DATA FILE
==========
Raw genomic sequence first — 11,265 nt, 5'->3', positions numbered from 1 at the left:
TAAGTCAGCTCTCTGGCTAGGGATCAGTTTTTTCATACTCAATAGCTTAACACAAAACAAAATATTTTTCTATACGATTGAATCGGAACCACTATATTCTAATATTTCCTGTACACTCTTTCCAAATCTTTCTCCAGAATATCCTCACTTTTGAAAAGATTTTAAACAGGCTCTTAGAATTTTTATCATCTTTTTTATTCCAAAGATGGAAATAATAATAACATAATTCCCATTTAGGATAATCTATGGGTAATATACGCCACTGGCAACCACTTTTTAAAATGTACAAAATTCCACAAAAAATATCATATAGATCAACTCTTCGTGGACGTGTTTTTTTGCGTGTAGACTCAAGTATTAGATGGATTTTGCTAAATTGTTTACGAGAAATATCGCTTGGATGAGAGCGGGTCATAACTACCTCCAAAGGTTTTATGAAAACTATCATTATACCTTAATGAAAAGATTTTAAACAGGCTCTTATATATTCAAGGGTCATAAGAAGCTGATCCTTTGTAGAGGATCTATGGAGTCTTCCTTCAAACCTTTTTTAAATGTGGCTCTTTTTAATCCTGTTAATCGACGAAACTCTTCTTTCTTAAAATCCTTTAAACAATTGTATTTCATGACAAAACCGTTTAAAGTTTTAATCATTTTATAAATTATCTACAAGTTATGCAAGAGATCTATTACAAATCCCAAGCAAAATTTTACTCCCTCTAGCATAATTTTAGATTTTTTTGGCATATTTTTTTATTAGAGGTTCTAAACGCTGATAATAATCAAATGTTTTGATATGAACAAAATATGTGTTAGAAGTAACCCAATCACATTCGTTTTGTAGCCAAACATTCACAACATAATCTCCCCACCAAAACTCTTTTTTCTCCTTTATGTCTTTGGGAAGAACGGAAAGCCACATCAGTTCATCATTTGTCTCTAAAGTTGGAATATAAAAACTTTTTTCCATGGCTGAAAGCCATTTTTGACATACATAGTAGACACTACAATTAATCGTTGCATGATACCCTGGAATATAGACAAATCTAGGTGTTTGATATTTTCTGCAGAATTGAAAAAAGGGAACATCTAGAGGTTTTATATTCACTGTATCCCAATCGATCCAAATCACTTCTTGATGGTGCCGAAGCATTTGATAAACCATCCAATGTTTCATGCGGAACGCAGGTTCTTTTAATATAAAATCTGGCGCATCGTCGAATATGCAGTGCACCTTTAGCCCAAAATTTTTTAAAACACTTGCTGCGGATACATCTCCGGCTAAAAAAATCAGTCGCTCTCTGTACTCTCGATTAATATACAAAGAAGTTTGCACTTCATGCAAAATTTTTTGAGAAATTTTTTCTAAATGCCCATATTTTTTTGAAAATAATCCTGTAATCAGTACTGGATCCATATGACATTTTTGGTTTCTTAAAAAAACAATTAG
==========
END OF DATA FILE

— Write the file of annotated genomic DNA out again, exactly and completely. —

Raw genomic sequence first — 11,265 nt, 5'->3', positions numbered from 1 at the left:
TAAGTCAGCTCTCTGGCTAGGGATCAGTTTTTTCATACTCAATAGCTTAACACAAAACAAAATATTTTTCTATACGATTGAATCGGAACCACTATATTCTAATATTTCCTGTACACTCTTTCCAAATCTTTCTCCAGAATATCCTCACTTTTGAAAAGATTTTAAACAGGCTCTTAGAATTTTTATCATCTTTTTTATTCCAAAGATGGAAATAATAATAACATAATTCCCATTTAGGATAATCTATGGGTAATATACGCCACTGGCAACCACTTTTTAAAATGTACAAAATTCCACAAAAAATATCATATAGATCAACTCTTCGTGGACGTGTTTTTTTGCGTGTAGACTCAAGTATTAGATGGATTTTGCTAAATTGTTTACGAGAAATATCGCTTGGATGAGAGCGGGTCATAACTACCTCCAAAGGTTTTATGAAAACTATCATTATACCTTAATGAAAAGATTTTAAACAGGCTCTTATATATTCAAGGGTCATAAGAAGCTGATCCTTTGTAGAGGATCTATGGAGTCTTCCTTCAAACCTTTTTTAAATGTGGCTCTTTTTAATCCTGTTAATCGACGAAACTCTTCTTTCTTAAAATCCTTTAAACAATTGTATTTCATGACAAAACCGTTTAAAGTTTTAATCATTTTATAAATTATCTACAAGTTATGCAAGAGATCTATTACAAATCCCAAGCAAAATTTTACTCCCTCTAGCATAATTTTAGATTTTTTTGGCATATTTTTTTATTAGAGGTTCTAAACGCTGATAATAATCAAATGTTTTGATATGAACAAAATATGTGTTAGAAGTAACCCAATCACATTCGTTTTGTAGCCAAACATTCACAACATAATCTCCCCACCAAAACTCTTTTTTCTCCTTTATGTCTTTGGGAAGAACGGAAAGCCACATCAGTTCATCATTTGTCTCTAAAGTTGGAATATAAAAACTTTTTTCCATGGCTGAAAGCCATTTTTGACATACATAGTAGACACTACAATTAATCGTTGCATGATACCCTGGAATATAGACAAATCTAGGTGTTTGATATTTTCTGCAGAATTGAAAAAAGGGAACATCTAGAGGTTTTATATTCACTGTATCCCAATCGATCCAAATCACTTCTTGATGGTGCCGAAGCATTTGATAAACCATCCAATGTTTCATGCGGAACGCAGGTTCTTTTAATATAAAATCTGGCGCATCGTCGAATATGCAGTGCACCTTTAGCCCAAAATTTTTTAAAACACTTGCTGCGGATACATCTCCGGCTAAAAAAATCAGTCGCTCTCTGTACTCTCGATTAATATACAAAGAAGTTTGCACTTCATGCAAAATTTTTTGAGAAATTTTTTCTAAATGCCCATATTTTTTTGAAAATAATCCTGTAATCAGTACTGGATCCATATGACATTTTTGGTTTCTTAAAAAAACAATTAG